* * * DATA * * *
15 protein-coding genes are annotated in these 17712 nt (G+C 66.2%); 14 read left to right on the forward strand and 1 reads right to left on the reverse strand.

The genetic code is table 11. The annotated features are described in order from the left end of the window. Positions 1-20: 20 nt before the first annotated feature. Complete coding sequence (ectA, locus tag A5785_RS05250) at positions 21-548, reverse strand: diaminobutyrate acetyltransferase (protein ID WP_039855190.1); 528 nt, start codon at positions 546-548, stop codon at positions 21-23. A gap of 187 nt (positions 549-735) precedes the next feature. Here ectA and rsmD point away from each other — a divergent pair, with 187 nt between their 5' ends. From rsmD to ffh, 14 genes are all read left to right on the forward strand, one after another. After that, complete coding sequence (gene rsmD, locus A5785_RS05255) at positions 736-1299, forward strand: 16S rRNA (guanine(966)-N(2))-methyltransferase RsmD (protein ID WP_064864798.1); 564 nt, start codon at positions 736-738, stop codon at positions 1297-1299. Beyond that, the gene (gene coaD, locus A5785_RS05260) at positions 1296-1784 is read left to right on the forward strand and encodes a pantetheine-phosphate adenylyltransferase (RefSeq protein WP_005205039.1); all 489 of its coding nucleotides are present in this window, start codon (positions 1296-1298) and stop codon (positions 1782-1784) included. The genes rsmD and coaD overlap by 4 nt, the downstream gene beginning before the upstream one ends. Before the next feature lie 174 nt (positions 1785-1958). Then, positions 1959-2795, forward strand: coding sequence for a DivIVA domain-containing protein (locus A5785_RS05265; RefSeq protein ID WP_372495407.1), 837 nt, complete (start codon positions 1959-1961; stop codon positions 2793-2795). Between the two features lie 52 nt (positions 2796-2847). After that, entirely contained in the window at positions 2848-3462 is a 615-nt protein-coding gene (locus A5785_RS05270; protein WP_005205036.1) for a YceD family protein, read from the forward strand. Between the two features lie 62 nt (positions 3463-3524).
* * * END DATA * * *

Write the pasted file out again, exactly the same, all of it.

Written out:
15 protein-coding genes are annotated in these 17712 nt (G+C 66.2%); 14 read left to right on the forward strand and 1 reads right to left on the reverse strand.

The genetic code is table 11. The annotated features are described in order from the left end of the window. Positions 1-20: 20 nt before the first annotated feature. Complete coding sequence (ectA, locus tag A5785_RS05250) at positions 21-548, reverse strand: diaminobutyrate acetyltransferase (protein ID WP_039855190.1); 528 nt, start codon at positions 546-548, stop codon at positions 21-23. A gap of 187 nt (positions 549-735) precedes the next feature. Here ectA and rsmD point away from each other — a divergent pair, with 187 nt between their 5' ends. From rsmD to ffh, 14 genes are all read left to right on the forward strand, one after another. After that, complete coding sequence (gene rsmD, locus A5785_RS05255) at positions 736-1299, forward strand: 16S rRNA (guanine(966)-N(2))-methyltransferase RsmD (protein ID WP_064864798.1); 564 nt, start codon at positions 736-738, stop codon at positions 1297-1299. Beyond that, the gene (gene coaD, locus A5785_RS05260) at positions 1296-1784 is read left to right on the forward strand and encodes a pantetheine-phosphate adenylyltransferase (RefSeq protein WP_005205039.1); all 489 of its coding nucleotides are present in this window, start codon (positions 1296-1298) and stop codon (positions 1782-1784) included. The genes rsmD and coaD overlap by 4 nt, the downstream gene beginning before the upstream one ends. Before the next feature lie 174 nt (positions 1785-1958). Then, positions 1959-2795, forward strand: coding sequence for a DivIVA domain-containing protein (locus A5785_RS05265; RefSeq protein ID WP_372495407.1), 837 nt, complete (start codon positions 1959-1961; stop codon positions 2793-2795). Between the two features lie 52 nt (positions 2796-2847). After that, entirely contained in the window at positions 2848-3462 is a 615-nt protein-coding gene (locus A5785_RS05270; protein WP_005205036.1) for a YceD family protein, read from the forward strand. Between the two features lie 62 nt (positions 3463-3524).